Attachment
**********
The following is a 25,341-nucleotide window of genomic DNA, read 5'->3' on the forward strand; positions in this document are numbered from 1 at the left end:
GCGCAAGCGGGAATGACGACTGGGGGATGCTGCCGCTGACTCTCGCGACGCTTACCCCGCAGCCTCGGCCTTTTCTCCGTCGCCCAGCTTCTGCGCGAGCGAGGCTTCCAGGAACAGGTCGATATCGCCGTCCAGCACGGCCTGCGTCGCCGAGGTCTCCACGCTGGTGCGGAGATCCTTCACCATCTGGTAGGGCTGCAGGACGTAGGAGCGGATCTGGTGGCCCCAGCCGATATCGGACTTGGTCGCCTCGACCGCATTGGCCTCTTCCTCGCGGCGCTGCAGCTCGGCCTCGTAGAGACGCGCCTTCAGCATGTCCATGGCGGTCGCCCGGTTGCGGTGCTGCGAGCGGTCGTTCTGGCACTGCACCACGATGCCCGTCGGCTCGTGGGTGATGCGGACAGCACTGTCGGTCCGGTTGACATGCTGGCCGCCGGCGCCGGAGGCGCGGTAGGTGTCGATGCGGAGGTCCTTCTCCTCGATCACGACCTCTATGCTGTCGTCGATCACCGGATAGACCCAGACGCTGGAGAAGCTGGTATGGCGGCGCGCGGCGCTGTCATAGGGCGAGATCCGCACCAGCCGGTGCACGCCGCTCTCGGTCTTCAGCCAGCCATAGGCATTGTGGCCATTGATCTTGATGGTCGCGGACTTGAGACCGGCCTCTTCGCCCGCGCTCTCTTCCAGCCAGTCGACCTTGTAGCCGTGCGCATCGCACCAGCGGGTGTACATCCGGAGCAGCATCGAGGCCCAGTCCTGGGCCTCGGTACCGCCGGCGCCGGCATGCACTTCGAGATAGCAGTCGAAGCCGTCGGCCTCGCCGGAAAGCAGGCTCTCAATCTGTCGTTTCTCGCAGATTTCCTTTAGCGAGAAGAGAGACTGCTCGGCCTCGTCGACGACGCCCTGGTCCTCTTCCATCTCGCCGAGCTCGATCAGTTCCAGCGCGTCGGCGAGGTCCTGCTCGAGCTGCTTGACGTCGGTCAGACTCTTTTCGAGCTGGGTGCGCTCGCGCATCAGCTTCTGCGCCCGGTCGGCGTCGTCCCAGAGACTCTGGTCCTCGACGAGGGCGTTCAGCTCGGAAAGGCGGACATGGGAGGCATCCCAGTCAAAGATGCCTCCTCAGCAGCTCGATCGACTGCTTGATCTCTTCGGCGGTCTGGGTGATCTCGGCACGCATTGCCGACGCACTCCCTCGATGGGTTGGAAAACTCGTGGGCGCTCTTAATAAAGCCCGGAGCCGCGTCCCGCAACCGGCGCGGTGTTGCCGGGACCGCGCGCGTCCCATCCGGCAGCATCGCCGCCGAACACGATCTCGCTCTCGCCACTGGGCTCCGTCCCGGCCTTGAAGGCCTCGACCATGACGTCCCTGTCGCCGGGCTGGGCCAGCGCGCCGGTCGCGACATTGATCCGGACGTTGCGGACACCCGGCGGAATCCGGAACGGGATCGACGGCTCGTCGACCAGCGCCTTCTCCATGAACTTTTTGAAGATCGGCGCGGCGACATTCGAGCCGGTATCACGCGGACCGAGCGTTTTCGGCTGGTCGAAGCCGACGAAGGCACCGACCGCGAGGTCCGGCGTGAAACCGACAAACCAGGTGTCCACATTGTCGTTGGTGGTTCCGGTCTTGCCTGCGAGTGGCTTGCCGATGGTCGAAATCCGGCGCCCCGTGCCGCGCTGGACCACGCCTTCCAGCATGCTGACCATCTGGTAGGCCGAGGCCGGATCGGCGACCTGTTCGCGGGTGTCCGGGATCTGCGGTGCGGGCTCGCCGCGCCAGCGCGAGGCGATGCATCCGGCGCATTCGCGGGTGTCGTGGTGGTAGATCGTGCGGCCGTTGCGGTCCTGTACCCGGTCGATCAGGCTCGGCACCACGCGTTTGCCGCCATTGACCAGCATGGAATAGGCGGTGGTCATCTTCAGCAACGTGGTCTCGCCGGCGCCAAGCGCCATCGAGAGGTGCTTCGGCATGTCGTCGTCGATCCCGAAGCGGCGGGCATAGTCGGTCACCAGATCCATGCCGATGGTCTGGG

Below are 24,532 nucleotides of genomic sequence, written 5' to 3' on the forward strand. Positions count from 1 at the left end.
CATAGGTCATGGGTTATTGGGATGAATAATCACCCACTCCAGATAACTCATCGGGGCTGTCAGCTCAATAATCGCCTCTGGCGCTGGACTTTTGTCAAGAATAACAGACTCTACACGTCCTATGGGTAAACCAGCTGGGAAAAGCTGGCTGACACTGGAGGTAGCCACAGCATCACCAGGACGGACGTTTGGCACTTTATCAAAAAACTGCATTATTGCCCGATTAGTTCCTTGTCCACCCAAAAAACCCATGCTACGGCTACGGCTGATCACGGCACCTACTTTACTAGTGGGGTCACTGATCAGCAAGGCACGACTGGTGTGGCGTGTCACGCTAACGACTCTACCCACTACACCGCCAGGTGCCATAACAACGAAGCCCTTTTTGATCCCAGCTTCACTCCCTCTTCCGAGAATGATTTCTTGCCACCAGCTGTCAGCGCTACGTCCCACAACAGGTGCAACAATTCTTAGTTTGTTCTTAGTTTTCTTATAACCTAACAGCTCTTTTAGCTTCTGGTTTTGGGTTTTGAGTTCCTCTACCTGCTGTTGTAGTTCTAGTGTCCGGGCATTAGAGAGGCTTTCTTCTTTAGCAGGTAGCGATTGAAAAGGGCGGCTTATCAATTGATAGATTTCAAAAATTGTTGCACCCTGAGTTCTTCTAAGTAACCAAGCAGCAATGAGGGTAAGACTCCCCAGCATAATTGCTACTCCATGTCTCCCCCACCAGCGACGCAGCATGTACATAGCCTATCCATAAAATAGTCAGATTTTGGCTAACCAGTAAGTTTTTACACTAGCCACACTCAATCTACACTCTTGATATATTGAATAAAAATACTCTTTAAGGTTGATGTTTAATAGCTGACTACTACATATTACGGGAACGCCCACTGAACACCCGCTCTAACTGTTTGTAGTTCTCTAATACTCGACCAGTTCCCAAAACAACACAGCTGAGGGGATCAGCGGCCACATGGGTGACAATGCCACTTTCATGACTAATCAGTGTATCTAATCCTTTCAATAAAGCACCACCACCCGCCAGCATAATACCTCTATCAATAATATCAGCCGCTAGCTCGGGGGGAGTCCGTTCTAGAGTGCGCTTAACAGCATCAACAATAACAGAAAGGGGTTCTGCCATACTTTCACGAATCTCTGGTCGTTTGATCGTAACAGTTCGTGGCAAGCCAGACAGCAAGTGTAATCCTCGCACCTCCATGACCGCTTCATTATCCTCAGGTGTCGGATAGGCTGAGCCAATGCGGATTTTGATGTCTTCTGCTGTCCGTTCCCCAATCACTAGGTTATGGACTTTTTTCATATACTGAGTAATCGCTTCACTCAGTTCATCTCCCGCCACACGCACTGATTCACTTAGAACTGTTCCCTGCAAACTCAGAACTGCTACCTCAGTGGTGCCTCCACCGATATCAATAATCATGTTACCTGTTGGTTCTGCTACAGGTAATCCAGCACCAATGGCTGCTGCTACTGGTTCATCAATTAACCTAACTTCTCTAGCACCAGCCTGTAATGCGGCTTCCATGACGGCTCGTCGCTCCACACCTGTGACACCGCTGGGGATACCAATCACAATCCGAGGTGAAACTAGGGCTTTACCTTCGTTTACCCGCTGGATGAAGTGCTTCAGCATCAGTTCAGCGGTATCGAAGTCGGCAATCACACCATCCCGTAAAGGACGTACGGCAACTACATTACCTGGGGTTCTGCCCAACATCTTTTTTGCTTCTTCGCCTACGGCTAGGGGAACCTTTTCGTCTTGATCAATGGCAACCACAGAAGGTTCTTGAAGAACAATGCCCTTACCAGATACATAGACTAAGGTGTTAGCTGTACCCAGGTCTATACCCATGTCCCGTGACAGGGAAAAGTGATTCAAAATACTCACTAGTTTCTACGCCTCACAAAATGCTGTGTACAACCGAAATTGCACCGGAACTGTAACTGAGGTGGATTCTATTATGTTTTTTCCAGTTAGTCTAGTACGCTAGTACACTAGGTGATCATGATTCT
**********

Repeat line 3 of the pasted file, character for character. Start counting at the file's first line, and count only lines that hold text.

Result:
Below are 24,532 nucleotides of genomic sequence, written 5' to 3' on the forward strand. Positions count from 1 at the left end.